The article Human capacities for emotion recognition and their implications for computer vision by Liebold et al. focusses on automatic emotion recognition through the use of technology. The authors review literature on human emotion processing and suggest an alternative approach to affective computing. They postulate that the generalizability and robustness of existing models can be greatly increased by three major steps: (1) modeling emotional processes as a necessary foundation of emotion recognition; (2) basing models of emotional processes on our knowledge about the human brain; (3) conceptualizing emotions based on appraisal processes and thus regarding emotion expressions as expressive behavior linked to these appraisals rather than fixed neuro-motor patterns. A model for the amygdala-visual cortex circuit is derived from the current state of neuroscientific research, which is capable of conditioning visual stimuli with body reactions to enable rapid emotional processing of stimuli consistent with early stages of psychological appraisal theories.

The article Cognitive tools for design engineers: A framework for the development of intelligent CAD systems by Wood et al. focuses on design engineers. These are seen as highly creative and unorthodox individuals who invent novel solutions that satisfy a set of constraints that are often ill-defined and customer driven. The paper develops a cognitive psychological theory for computer aided design (CAD) systems that support the design engineer during the creative problem solving process by reasoning and meaningful design alternatives. The authors propose the introduction of knowledge ontologies in the CAD process.

Wirzberger and Russwinkel discuss the effects of interrupting a smartphone task with varying levels of mental demand on human cognition in their article Modeling interruption and resumption in a smartphone task: an ACT-R approach. The authors present an experimental study, using a cognitive modeling approach and applying the cognitive architecture ACT-R to investigate task-related cognitive processing. The inspected task setting involves a shopping scenario, manipulating interruption via product advertisements and mental demands by the respective number of people shopping is done for. Model predictions are validated through a corresponding experimental setting with 62 human participants. Comparing model and human data in a defined set of performance-related parameters displays mixed results that indicate an acceptable fit – at least in some cases. Potential explanations for the observed differences are discussed at the end.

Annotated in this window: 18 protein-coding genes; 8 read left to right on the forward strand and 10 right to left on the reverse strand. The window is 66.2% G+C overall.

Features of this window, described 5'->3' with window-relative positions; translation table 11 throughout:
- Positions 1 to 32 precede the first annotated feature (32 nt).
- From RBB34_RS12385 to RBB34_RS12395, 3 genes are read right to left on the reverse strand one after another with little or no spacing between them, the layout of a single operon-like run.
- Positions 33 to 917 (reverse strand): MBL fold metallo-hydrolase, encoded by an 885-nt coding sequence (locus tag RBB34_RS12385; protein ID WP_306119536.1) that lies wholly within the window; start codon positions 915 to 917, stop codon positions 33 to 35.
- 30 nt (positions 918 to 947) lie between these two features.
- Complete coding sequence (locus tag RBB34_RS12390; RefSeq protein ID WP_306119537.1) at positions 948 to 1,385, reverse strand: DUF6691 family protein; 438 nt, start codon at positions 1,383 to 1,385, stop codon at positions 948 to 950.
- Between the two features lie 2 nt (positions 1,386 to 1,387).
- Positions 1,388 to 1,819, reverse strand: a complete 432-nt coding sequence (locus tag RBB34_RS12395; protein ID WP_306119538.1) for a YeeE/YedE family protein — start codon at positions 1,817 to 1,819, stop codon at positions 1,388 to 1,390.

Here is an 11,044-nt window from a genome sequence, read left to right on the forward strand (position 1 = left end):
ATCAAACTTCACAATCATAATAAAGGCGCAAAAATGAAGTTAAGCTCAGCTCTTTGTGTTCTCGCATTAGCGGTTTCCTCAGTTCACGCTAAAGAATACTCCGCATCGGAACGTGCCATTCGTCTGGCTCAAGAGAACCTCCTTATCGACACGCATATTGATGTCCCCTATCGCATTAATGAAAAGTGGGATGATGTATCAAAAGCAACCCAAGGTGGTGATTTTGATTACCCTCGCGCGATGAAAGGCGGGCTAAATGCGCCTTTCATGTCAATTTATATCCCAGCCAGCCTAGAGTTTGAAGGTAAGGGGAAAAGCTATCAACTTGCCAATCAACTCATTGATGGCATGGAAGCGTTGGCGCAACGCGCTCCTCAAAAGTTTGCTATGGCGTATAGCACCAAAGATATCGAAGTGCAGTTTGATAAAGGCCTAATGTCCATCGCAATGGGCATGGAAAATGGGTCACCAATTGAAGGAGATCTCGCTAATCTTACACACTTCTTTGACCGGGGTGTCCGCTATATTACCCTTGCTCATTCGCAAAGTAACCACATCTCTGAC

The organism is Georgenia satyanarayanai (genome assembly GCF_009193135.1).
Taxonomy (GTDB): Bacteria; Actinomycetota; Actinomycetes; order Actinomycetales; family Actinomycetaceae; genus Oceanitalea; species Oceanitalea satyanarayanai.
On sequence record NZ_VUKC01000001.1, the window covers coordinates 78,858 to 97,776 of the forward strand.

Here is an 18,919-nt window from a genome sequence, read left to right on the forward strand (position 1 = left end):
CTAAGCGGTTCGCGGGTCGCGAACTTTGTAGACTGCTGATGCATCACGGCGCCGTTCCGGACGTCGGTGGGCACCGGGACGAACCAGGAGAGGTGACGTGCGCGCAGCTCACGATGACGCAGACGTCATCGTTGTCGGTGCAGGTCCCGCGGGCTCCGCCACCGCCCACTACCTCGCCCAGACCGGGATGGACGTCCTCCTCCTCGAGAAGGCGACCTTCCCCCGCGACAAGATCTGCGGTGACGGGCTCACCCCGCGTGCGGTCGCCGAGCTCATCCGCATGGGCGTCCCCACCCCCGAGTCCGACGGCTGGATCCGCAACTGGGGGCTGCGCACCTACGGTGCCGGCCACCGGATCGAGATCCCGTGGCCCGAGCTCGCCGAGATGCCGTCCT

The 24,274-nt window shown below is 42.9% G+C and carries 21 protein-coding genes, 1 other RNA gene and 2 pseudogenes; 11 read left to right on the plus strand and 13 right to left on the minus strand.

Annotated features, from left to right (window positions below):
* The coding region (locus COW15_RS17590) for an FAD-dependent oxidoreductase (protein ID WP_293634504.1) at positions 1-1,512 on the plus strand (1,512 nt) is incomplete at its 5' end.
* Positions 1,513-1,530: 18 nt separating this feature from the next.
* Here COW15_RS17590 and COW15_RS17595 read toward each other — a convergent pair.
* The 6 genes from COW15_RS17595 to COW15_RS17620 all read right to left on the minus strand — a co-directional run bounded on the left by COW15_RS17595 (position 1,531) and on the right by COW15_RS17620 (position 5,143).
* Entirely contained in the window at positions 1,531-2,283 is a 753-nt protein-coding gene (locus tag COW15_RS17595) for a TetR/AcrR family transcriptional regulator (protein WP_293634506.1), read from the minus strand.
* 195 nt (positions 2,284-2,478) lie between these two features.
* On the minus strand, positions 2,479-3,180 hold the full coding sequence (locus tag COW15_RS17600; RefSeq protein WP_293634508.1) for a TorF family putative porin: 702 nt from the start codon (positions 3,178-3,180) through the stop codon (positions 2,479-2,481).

The article Storytelling as a means to transfer knowledge via narration. A scenario for a narrating pedagogical agent by Wuttke et al. focuses on storytelling and using traditional narration principles for human-agent-interaction that can be employed for learning scenarios. The article describes the potential role of pedagogical agents as narrators with an exemplary case and discusses the implications for future research.

This special issue was organized by the Chemnitz based DFG funded Research Training Group Connecting Virtual and Real Social Worlds (GRK 1780, 15 external reviewers from the international and German HCI and Social Sciences community supported us. We received twelve papers of which six were included in this special issue. Many thanks to the reviewers and authors!

Published Online: 2015-07-12
Published in Print: 2015-08-01

© 2015 Walter de Gruyter GmbH, Berlin/Boston